City's public pay phones here to stay

PAYPHONES in Dubbo and the central west will remain for at least another 20 years under a recent contract between Telstra and the government.

But the west's Telstra representative says in the last five years there has been a decrease in their numbers at Dubbo.

For the first time, the federal government will pay Telstra directly to maintain their phones nationwide, for a yearly fee of $40 million.

According to the Department of Broadband, Communications and the Digital Economy, there are 35,000 payphones in Australia.

Website Ausphreak claims there are 123 payphones at Dubbo, but Telstra Country Wide area manager western NSW Scott Curtin could not confirm the number. He said there had been no reduction at Dubbo and surrounding areas in the last two years, although a significant reduction in the years before.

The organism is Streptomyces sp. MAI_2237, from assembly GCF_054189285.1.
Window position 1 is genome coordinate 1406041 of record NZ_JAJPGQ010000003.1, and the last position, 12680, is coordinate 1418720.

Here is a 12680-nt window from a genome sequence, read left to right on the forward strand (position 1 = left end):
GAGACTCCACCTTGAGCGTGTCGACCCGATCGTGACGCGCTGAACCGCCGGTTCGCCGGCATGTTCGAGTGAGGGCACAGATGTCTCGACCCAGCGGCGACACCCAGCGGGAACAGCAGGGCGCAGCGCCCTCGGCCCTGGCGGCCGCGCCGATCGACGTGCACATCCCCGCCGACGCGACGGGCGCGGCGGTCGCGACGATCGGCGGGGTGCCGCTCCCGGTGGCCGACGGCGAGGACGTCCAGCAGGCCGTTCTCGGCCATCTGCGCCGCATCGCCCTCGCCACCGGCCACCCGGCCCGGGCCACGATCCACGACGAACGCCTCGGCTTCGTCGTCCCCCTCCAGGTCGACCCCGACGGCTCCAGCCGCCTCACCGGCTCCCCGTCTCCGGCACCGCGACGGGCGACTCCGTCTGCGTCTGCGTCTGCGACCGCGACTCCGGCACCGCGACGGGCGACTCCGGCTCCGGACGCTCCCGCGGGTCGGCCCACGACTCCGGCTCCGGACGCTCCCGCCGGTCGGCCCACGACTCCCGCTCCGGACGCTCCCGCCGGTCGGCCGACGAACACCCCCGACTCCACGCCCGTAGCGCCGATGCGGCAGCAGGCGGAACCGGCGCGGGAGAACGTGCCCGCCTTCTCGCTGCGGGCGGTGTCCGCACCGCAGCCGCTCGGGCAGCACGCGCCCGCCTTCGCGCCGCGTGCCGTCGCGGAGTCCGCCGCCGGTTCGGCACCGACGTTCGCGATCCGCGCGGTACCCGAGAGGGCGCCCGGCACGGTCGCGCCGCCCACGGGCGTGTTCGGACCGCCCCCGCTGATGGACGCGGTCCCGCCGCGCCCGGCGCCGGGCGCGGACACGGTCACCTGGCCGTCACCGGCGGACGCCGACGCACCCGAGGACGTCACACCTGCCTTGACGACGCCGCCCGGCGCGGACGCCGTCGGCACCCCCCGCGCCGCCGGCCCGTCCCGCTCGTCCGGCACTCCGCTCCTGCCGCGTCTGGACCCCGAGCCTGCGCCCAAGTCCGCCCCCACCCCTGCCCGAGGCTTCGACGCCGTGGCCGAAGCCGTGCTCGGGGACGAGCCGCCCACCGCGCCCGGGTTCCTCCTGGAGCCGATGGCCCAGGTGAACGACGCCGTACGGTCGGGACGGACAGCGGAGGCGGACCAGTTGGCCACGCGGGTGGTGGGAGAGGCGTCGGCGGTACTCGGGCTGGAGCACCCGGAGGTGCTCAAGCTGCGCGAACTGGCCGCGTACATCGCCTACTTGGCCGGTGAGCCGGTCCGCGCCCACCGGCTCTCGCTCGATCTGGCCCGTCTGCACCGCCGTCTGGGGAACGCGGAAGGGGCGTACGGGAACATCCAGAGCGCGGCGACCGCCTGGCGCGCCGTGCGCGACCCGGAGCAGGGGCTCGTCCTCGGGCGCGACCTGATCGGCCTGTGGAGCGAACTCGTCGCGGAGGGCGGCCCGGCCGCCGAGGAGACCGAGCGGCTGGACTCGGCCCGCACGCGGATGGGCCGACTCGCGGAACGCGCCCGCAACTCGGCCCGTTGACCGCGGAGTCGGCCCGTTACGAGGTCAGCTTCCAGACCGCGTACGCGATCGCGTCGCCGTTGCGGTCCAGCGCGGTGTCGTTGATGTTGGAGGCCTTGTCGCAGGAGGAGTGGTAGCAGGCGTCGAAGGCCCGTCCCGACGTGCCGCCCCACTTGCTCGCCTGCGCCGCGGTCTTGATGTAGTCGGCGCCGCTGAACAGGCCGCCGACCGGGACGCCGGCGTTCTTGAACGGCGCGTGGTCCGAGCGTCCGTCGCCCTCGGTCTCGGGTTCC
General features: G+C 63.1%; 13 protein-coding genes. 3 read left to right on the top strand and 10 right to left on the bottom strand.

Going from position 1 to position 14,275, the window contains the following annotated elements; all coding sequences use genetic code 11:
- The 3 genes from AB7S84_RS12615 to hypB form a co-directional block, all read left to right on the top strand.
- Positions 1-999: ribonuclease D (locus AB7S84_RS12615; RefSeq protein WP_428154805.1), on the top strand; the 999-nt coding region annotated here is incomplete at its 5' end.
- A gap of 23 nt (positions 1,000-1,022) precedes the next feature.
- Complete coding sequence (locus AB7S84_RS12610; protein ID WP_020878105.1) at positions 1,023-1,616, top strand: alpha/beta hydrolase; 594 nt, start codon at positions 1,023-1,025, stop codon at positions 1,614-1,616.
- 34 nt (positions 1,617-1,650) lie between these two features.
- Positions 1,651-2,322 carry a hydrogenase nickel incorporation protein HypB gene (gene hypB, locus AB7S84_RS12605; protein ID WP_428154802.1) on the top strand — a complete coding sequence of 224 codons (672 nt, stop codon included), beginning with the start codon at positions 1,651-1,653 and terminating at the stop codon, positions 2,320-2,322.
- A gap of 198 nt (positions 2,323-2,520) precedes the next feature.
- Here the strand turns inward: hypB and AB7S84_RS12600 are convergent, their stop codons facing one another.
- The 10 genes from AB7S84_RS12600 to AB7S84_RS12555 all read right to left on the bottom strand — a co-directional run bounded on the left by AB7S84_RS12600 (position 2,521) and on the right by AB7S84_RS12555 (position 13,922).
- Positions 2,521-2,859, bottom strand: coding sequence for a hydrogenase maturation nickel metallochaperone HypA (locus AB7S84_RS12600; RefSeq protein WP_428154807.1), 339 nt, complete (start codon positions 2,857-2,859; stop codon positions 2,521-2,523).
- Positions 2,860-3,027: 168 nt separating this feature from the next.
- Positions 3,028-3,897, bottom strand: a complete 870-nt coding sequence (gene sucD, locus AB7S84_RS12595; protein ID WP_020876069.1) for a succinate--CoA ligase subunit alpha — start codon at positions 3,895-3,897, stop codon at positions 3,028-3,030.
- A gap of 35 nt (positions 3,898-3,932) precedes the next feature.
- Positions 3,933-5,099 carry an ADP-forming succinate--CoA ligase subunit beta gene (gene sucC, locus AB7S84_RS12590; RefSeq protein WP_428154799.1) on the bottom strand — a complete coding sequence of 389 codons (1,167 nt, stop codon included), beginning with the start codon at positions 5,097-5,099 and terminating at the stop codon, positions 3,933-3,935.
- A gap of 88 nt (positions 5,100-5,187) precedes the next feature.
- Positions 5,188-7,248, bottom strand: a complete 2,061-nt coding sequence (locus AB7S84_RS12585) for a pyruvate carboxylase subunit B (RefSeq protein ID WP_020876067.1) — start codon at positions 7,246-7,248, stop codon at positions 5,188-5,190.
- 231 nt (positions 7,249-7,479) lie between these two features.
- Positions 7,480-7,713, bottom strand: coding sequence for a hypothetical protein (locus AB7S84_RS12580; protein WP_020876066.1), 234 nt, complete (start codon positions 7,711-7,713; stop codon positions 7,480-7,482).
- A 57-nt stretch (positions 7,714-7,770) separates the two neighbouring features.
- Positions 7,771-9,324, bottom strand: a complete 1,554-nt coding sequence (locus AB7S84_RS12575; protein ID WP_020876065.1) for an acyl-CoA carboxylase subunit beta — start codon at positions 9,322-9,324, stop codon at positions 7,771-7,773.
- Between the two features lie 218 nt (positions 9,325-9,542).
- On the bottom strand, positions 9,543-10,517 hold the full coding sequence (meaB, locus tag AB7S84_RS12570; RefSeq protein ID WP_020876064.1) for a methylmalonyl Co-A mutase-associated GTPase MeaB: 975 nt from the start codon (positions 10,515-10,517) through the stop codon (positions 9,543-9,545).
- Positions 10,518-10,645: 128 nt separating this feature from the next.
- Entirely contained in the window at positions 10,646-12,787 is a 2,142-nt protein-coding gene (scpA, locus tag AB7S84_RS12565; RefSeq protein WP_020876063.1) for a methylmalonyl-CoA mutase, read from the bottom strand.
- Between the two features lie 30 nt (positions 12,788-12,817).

"In the past five years the number of payphones in the Dubbo area has reduced by 39 per cent," he said.

"Since the introduction and widespread take up of the mobile phone, payphones are declining in use and popularity - demand for payphones has declined by 60 per cent in the past five years.

"However, Telstra continues to review each individual payphone on a regular basis to ensure usage is maximised and fault response times are kept as low as possible."

Mr Curtin added that in the 2011-12 year, Telstra installed 122 new payphones across Australia.

This comes as mobile phone usage across the last five years is revealed to have increased by nearly 30 per cent.

According to the ACMA 2011-12 Communications Report there were an estimated 30.2 million mobile voice and data services in operation in Australia at June 2012.

The 2007-08 report advised there were 21.26 million mobile services in operation in June 2007.

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